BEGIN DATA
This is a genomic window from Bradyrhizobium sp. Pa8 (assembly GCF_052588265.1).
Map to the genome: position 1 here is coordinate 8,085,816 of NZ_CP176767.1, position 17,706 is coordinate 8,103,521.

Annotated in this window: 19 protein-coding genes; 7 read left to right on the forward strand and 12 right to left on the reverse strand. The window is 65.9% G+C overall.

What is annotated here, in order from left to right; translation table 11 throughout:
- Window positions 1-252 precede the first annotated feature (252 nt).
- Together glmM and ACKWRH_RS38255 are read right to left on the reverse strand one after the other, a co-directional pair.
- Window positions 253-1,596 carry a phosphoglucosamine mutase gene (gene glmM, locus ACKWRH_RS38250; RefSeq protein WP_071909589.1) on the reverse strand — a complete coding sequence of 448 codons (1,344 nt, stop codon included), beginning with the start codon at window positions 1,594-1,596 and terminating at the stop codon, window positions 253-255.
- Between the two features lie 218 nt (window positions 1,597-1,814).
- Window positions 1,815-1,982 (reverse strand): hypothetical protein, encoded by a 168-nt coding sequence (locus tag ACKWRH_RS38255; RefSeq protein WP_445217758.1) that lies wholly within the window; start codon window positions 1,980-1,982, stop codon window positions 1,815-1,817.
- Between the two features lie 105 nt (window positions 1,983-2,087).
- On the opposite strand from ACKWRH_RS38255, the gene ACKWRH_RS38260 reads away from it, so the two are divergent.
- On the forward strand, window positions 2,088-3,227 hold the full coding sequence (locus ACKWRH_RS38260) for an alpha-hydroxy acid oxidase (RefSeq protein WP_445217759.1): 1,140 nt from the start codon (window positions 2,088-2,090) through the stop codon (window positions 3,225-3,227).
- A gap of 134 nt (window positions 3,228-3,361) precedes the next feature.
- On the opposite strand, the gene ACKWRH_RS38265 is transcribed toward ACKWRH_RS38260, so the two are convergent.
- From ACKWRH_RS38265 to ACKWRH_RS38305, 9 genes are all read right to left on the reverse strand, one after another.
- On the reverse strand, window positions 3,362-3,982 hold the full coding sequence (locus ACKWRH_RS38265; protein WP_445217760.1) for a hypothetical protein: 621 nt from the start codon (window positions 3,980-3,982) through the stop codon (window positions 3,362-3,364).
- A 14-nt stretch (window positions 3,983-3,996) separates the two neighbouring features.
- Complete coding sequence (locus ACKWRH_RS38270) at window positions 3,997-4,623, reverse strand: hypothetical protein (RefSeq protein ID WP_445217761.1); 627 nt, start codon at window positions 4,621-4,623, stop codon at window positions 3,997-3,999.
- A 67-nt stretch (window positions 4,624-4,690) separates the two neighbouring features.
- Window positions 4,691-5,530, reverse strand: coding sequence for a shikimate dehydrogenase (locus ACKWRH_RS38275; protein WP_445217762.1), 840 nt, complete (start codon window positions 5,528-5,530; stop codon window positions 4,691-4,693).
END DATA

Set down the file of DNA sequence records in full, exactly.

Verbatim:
This is a genomic window from Bradyrhizobium sp. Pa8 (assembly GCF_052588265.1).
Map to the genome: position 1 here is coordinate 8,085,816 of NZ_CP176767.1, position 17,706 is coordinate 8,103,521.

Annotated in this window: 19 protein-coding genes; 7 read left to right on the forward strand and 12 right to left on the reverse strand. The window is 65.9% G+C overall.

What is annotated here, in order from left to right; translation table 11 throughout:
- Window positions 1-252 precede the first annotated feature (252 nt).
- Together glmM and ACKWRH_RS38255 are read right to left on the reverse strand one after the other, a co-directional pair.
- Window positions 253-1,596 carry a phosphoglucosamine mutase gene (gene glmM, locus ACKWRH_RS38250; RefSeq protein WP_071909589.1) on the reverse strand — a complete coding sequence of 448 codons (1,344 nt, stop codon included), beginning with the start codon at window positions 1,594-1,596 and terminating at the stop codon, window positions 253-255.
- Between the two features lie 218 nt (window positions 1,597-1,814).
- Window positions 1,815-1,982 (reverse strand): hypothetical protein, encoded by a 168-nt coding sequence (locus tag ACKWRH_RS38255; RefSeq protein WP_445217758.1) that lies wholly within the window; start codon window positions 1,980-1,982, stop codon window positions 1,815-1,817.
- Between the two features lie 105 nt (window positions 1,983-2,087).
- On the opposite strand from ACKWRH_RS38255, the gene ACKWRH_RS38260 reads away from it, so the two are divergent.
- On the forward strand, window positions 2,088-3,227 hold the full coding sequence (locus ACKWRH_RS38260) for an alpha-hydroxy acid oxidase (RefSeq protein WP_445217759.1): 1,140 nt from the start codon (window positions 2,088-2,090) through the stop codon (window positions 3,225-3,227).
- A gap of 134 nt (window positions 3,228-3,361) precedes the next feature.
- On the opposite strand, the gene ACKWRH_RS38265 is transcribed toward ACKWRH_RS38260, so the two are convergent.
- From ACKWRH_RS38265 to ACKWRH_RS38305, 9 genes are all read right to left on the reverse strand, one after another.
- On the reverse strand, window positions 3,362-3,982 hold the full coding sequence (locus ACKWRH_RS38265; protein WP_445217760.1) for a hypothetical protein: 621 nt from the start codon (window positions 3,980-3,982) through the stop codon (window positions 3,362-3,364).
- A 14-nt stretch (window positions 3,983-3,996) separates the two neighbouring features.
- Complete coding sequence (locus ACKWRH_RS38270) at window positions 3,997-4,623, reverse strand: hypothetical protein (RefSeq protein ID WP_445217761.1); 627 nt, start codon at window positions 4,621-4,623, stop codon at window positions 3,997-3,999.
- A 67-nt stretch (window positions 4,624-4,690) separates the two neighbouring features.
- Window positions 4,691-5,530, reverse strand: coding sequence for a shikimate dehydrogenase (locus ACKWRH_RS38275; protein WP_445217762.1), 840 nt, complete (start codon window positions 5,528-5,530; stop codon window positions 4,691-4,693).